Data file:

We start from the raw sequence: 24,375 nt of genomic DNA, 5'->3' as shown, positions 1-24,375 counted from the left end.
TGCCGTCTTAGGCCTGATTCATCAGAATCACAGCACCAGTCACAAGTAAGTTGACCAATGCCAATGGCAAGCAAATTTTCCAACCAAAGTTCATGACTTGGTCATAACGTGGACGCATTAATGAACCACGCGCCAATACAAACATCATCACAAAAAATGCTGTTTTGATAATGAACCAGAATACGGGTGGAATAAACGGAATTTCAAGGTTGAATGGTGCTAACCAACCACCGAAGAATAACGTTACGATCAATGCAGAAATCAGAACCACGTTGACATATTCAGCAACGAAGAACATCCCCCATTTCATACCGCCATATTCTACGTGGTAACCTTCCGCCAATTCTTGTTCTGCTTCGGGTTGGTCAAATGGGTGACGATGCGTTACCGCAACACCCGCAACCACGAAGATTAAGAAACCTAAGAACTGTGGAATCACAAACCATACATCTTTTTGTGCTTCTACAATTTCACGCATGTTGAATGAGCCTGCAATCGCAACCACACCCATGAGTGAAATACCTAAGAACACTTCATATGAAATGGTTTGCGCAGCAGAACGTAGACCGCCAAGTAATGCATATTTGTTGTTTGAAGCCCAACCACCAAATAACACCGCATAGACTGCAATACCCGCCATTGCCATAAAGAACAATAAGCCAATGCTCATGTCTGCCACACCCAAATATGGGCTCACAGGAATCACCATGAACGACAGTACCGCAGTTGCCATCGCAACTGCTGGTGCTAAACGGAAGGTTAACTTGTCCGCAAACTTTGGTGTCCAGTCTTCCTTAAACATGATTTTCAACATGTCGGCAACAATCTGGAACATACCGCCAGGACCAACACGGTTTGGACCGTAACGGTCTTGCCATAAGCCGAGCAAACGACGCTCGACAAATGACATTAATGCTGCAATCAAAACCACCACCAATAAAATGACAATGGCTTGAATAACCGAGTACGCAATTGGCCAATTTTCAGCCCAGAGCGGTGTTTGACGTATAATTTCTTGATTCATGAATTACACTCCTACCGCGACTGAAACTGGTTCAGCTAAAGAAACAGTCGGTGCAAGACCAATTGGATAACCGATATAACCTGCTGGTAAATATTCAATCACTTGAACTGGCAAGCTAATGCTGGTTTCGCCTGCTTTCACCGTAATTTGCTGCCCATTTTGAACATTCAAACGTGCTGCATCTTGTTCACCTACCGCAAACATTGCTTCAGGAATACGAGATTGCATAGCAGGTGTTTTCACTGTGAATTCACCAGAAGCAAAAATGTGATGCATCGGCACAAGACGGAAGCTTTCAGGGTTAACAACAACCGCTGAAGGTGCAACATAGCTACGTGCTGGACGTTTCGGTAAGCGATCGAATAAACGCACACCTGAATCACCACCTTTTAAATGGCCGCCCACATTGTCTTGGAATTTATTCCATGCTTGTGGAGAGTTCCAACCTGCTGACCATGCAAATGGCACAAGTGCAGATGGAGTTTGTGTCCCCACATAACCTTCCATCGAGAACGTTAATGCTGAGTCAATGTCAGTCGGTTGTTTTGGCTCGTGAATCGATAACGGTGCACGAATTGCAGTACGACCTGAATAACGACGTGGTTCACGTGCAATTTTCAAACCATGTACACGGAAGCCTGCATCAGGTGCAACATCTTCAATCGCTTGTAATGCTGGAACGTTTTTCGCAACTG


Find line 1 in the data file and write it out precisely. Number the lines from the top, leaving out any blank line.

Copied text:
We start from the raw sequence: 24,375 nt of genomic DNA, 5'->3' as shown, positions 1-24,375 counted from the left end.